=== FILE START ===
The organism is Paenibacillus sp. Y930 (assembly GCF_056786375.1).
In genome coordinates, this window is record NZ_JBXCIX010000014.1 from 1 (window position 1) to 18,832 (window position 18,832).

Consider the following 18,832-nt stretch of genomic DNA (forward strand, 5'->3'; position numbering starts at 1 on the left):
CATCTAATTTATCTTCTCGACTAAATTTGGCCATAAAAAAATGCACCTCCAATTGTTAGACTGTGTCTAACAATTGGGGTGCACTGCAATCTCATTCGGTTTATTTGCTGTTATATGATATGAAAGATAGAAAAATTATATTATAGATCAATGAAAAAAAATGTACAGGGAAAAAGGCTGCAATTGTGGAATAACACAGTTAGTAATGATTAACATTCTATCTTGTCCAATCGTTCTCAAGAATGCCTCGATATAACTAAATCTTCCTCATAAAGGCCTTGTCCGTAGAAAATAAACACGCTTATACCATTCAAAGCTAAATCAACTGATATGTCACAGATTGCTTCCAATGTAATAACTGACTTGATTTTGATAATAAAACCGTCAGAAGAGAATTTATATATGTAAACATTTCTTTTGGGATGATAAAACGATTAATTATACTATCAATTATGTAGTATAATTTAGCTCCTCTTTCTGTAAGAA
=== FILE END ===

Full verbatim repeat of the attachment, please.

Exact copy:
The organism is Paenibacillus sp. Y930 (assembly GCF_056786375.1).
In genome coordinates, this window is record NZ_JBXCIX010000014.1 from 1 (window position 1) to 18,832 (window position 18,832).

Consider the following 18,832-nt stretch of genomic DNA (forward strand, 5'->3'; position numbering starts at 1 on the left):
CATCTAATTTATCTTCTCGACTAAATTTGGCCATAAAAAAATGCACCTCCAATTGTTAGACTGTGTCTAACAATTGGGGTGCACTGCAATCTCATTCGGTTTATTTGCTGTTATATGATATGAAAGATAGAAAAATTATATTATAGATCAATGAAAAAAAATGTACAGGGAAAAAGGCTGCAATTGTGGAATAACACAGTTAGTAATGATTAACATTCTATCTTGTCCAATCGTTCTCAAGAATGCCTCGATATAACTAAATCTTCCTCATAAAGGCCTTGTCCGTAGAAAATAAACACGCTTATACCATTCAAAGCTAAATCAACTGATATGTCACAGATTGCTTCCAATGTAATAACTGACTTGATTTTGATAATAAAACCGTCAGAAGAGAATTTATATATGTAAACATTTCTTTTGGGATGATAAAACGATTAATTATACTATCAATTATGTAGTATAATTTAGCTCCTCTTTCTGTAAGAA